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Apple's iPhone processor evolution hints at how powerful the 'M2' will be

M2 chip illustration

Last updated

We don't know how powerful or power-efficient Apple's rumored "M2" chip will be, but past Apple Silicon generational leaps could provide a hint, a new report claims.

Apple is largely expected to debut an "M2" Mac chip later in 2022. Though there are some rumors concerning the upgrades it'll bring to the Mac, a MacWorld writer believes it's possible to get a clearer idea at how much of an upgrade the "M2" will be by examining Apple's A-series chips.

The report starts with the premise that the M2 chip will be akin to what the M1 as the A15 Bionic was to the A14 Bionic. From there, he extrapolates how the "M2" could look based on a similar jump.

"The M1 is based on the basic architecture of the A14, scaled up with double the number of high-performance CPU cores (four instead of two) and double the GPU cores (eight instead of four)," he wrote. "It is, for lack of a better explanation, the 'A14X' that otherwise would've been in the iPad Pro."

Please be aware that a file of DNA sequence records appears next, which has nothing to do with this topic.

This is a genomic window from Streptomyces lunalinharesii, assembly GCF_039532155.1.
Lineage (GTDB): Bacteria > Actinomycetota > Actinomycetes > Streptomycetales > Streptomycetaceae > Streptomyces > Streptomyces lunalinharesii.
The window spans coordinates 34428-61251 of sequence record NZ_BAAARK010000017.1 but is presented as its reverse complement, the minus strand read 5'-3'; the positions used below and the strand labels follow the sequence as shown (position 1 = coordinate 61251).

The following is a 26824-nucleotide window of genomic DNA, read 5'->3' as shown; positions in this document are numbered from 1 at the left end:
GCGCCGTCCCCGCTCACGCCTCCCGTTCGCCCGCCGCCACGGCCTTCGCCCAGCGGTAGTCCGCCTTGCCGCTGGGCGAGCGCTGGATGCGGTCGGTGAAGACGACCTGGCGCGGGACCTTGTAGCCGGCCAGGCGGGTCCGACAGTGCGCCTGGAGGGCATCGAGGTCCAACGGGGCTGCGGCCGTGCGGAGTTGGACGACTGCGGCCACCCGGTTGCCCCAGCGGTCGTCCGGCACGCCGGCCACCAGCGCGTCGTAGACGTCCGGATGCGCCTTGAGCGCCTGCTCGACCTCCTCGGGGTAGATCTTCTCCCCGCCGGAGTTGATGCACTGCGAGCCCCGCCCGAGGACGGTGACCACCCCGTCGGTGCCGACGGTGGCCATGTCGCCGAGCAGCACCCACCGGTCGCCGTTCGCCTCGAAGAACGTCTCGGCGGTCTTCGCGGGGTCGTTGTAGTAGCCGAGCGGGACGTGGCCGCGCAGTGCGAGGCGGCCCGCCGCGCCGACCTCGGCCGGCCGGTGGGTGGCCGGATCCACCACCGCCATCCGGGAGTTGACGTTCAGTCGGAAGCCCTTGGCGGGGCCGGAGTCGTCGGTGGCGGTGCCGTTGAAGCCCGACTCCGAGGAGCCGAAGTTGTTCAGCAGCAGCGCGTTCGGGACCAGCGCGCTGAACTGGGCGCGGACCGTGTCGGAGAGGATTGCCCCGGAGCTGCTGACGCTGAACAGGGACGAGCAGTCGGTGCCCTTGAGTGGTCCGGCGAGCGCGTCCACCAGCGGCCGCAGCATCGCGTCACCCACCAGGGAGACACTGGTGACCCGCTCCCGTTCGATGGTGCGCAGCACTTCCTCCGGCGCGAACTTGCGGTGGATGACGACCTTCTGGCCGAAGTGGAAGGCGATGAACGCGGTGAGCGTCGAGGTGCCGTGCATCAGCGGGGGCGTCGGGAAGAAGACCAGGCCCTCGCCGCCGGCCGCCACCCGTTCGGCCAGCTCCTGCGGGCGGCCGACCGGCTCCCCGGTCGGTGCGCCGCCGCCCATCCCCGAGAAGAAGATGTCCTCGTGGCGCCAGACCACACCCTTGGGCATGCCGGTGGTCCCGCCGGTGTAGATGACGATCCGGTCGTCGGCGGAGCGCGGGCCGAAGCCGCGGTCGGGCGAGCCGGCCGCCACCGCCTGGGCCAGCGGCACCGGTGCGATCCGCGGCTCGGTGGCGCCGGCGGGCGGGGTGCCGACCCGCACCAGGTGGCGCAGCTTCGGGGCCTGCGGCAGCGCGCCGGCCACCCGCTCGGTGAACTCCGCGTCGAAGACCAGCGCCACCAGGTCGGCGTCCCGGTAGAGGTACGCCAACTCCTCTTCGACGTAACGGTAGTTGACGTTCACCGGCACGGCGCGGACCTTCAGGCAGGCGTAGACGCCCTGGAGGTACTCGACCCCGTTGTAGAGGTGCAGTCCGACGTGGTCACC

Basically, the argument is that the next-generation chip will sport double the number of high-performance cores and double the GPU cores.

"In trying to predict the M2's features and performance, we will operate on the assumption that it will follow a similar pattern, only this time with the A15: the same architecture with twice the high-performance cores and GPU cores," Cross continued.

Using the A14 and A15 as a base, MacWorld then extrapolated how much of a performance jump the new "M2" could bring to the Mac. According to benchmark estimates, it could be a significant jump.

As the piece points out, a score over 14,000 for the "M2 Max" could put it well ahead of Intel's latest and greatest Alder Lake Core i9. Of course, the "M2 Max" will also likely be much more power efficient.

Additionally, the extrapolated data also shows significant gains in graphics performance, including a 10,409 score on 3DMark, up from 7,781 on the M1.

MacWorld notes that it didn't account for any performance gains from improved manufacturing processes, since there isn't a way to extrapolate or quantify what that could look like.

Of course, the estimates are just rough predictions. Because of that, the estimated scores and gains should be taken with a hefty grain of salt.

Whether or not the performance on the "M2" looks anything like the extrapolated data remains to be seen, as the architectures are not identical, nor are the intended use cases.